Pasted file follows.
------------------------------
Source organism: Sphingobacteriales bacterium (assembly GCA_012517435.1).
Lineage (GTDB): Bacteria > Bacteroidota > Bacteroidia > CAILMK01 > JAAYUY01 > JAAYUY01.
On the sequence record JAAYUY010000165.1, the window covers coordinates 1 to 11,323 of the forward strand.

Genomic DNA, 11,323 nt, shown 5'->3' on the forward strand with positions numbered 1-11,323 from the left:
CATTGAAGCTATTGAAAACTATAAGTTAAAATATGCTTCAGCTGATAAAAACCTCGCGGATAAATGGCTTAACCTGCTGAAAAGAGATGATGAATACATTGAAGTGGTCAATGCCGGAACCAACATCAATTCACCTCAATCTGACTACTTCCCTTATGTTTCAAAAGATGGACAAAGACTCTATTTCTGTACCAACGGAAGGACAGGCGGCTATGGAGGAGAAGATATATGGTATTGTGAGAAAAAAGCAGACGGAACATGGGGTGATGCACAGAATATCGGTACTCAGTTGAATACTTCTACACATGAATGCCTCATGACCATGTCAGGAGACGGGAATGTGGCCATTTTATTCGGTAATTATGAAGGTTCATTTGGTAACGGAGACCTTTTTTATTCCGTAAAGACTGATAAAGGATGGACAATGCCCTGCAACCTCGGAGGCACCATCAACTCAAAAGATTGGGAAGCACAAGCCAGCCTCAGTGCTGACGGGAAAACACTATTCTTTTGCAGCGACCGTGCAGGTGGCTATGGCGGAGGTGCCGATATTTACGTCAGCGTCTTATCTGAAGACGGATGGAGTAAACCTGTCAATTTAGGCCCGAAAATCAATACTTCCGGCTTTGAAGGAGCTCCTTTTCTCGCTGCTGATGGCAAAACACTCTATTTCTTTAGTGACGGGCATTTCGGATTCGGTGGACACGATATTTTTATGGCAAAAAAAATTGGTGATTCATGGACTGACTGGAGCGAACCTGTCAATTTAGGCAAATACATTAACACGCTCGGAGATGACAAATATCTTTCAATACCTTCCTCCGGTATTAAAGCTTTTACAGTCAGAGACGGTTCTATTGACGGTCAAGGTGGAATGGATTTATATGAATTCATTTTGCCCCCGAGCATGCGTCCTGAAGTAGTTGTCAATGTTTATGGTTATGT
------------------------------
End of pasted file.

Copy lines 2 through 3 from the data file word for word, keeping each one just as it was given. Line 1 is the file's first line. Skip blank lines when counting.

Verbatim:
Lineage (GTDB): Bacteria > Bacteroidota > Bacteroidia > CAILMK01 > JAAYUY01 > JAAYUY01.
On the sequence record JAAYUY010000165.1, the window covers coordinates 1 to 11,323 of the forward strand.